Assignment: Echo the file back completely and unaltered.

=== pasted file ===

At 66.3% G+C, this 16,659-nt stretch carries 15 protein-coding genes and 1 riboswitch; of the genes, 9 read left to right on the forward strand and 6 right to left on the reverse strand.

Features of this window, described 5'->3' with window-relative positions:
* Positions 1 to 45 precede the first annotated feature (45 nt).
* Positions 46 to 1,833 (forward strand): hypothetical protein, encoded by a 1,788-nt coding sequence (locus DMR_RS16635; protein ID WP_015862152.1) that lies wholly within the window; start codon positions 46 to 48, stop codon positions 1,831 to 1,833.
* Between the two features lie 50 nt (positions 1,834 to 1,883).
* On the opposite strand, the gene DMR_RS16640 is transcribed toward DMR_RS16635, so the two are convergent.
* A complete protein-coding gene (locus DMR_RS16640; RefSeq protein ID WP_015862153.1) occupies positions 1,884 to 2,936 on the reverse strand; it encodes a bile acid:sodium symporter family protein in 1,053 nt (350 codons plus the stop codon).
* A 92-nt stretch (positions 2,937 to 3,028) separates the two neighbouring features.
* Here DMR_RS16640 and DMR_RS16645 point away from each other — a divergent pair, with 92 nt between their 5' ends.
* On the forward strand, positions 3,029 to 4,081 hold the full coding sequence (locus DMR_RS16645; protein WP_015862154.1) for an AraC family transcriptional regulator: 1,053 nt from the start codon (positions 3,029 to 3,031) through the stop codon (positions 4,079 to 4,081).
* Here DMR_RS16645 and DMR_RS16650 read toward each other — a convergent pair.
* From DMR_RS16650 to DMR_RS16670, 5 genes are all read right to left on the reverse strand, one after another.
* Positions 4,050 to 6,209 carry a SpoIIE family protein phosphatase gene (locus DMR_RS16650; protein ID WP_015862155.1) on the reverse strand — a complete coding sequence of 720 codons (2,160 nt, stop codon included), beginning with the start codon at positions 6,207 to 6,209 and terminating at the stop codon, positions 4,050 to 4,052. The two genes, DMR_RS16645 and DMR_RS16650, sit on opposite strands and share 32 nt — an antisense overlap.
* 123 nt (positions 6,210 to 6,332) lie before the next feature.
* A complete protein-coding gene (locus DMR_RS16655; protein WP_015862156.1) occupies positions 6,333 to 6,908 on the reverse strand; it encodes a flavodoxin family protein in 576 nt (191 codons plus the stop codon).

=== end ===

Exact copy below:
At 66.3% G+C, this 16,659-nt stretch carries 15 protein-coding genes and 1 riboswitch; of the genes, 9 read left to right on the forward strand and 6 right to left on the reverse strand.

Features of this window, described 5'->3' with window-relative positions:
* Positions 1 to 45 precede the first annotated feature (45 nt).
* Positions 46 to 1,833 (forward strand): hypothetical protein, encoded by a 1,788-nt coding sequence (locus DMR_RS16635; protein ID WP_015862152.1) that lies wholly within the window; start codon positions 46 to 48, stop codon positions 1,831 to 1,833.
* Between the two features lie 50 nt (positions 1,834 to 1,883).
* On the opposite strand, the gene DMR_RS16640 is transcribed toward DMR_RS16635, so the two are convergent.
* A complete protein-coding gene (locus DMR_RS16640; RefSeq protein ID WP_015862153.1) occupies positions 1,884 to 2,936 on the reverse strand; it encodes a bile acid:sodium symporter family protein in 1,053 nt (350 codons plus the stop codon).
* A 92-nt stretch (positions 2,937 to 3,028) separates the two neighbouring features.
* Here DMR_RS16640 and DMR_RS16645 point away from each other — a divergent pair, with 92 nt between their 5' ends.
* On the forward strand, positions 3,029 to 4,081 hold the full coding sequence (locus DMR_RS16645; protein WP_015862154.1) for an AraC family transcriptional regulator: 1,053 nt from the start codon (positions 3,029 to 3,031) through the stop codon (positions 4,079 to 4,081).
* Here DMR_RS16645 and DMR_RS16650 read toward each other — a convergent pair.
* From DMR_RS16650 to DMR_RS16670, 5 genes are all read right to left on the reverse strand, one after another.
* Positions 4,050 to 6,209 carry a SpoIIE family protein phosphatase gene (locus DMR_RS16650; protein ID WP_015862155.1) on the reverse strand — a complete coding sequence of 720 codons (2,160 nt, stop codon included), beginning with the start codon at positions 6,207 to 6,209 and terminating at the stop codon, positions 4,050 to 4,052. The two genes, DMR_RS16645 and DMR_RS16650, sit on opposite strands and share 32 nt — an antisense overlap.
* 123 nt (positions 6,210 to 6,332) lie before the next feature.
* A complete protein-coding gene (locus DMR_RS16655; protein WP_015862156.1) occupies positions 6,333 to 6,908 on the reverse strand; it encodes a flavodoxin family protein in 576 nt (191 codons plus the stop codon).